A Visit To The London Buddhist Vihara 90th Year Celebration
Special exhibition covering its history shows Royal Family were frequent guests
The London Buddhist Vihara in Chiswick has been holding an exhibition to mark the 90th year since Anagarika Dharmapala founded the Vihara in 1926.
The exhibition, which has just ended, shows how senior members of the Royal Family were frequent visitors to the Vihara and supported its charity work..
The Vihara has been located in Bedford Park since 1994.
The current Vihara in Bedford Park
Established in London in 1926, the Vihara was the first Sri Lankan Buddhist monastery to be established outside Asia and is managed by the Anagarika Dharmapala Trust in Colombo. The current chief bhikkhu of the Vihara is Ven Bogoda Seelawimala Nayaka Thera, who is also the Chief Sangha Nayaka of Great Britain.
The first Vihara was at Foster House, Ealing and was named after a wealthy American benefactor Mary Foster, who donated $50,000 to after meeting Anagarika Dharmapala on a ship bound for America.
The Vihara when it was in Ealing
Shortly afterwards, the Vihara moved to Gloucester Road in the Royal Borough of Kensington and Chelsea, where it continued until the Second World War. During the war, the temple premises were requisitioned, and the monks returned to Ceylon and in 1955 it reopened in Knightsbridge.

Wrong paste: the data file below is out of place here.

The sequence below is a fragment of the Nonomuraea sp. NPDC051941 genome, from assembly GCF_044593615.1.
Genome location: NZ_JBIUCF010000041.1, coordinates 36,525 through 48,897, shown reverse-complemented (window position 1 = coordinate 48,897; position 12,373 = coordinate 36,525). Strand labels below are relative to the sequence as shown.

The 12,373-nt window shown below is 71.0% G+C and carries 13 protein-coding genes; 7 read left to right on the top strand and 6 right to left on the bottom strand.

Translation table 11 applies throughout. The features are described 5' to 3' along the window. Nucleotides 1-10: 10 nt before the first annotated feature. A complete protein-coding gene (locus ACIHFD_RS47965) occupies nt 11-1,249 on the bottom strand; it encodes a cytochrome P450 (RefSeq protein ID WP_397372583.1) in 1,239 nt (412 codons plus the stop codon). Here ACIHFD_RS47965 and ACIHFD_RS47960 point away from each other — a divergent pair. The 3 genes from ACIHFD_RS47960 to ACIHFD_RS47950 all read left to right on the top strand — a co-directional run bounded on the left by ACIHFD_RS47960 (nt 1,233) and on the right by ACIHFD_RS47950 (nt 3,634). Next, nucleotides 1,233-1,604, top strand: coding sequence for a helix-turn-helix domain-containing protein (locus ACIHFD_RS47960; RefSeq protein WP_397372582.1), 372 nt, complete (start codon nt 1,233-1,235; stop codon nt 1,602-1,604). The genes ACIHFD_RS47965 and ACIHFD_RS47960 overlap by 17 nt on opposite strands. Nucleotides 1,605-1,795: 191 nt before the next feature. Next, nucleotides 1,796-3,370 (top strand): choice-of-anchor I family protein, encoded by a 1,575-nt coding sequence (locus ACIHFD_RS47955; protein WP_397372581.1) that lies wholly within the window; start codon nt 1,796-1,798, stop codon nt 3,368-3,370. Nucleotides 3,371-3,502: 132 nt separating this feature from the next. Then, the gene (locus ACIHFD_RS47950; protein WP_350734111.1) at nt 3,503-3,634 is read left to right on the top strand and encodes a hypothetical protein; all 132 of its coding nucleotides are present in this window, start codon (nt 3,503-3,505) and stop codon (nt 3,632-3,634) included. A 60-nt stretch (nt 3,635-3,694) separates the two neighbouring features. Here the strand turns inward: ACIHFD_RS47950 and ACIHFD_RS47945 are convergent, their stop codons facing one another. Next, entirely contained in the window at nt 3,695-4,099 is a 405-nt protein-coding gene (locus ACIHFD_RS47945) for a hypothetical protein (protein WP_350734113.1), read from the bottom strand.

Prince Charles visited in 2004 after the tsunami, when the Vihara became a focal point for donations to those affected by the disaster.
The exhibition contained many photographs outlining a timeline of its history and its famous visitors, along with details of charity and community work
Princess Anne was also a visitor.
The Vihara has a Sunday School, and can carry out marriage and funeral ceremonies. There are over 2,500 devotees who travel to the vihara from all over London. Fundraising activities are an important part of the life of the community and they also organise weekly classes in meditation which are popular with local residents.
September 17, 2016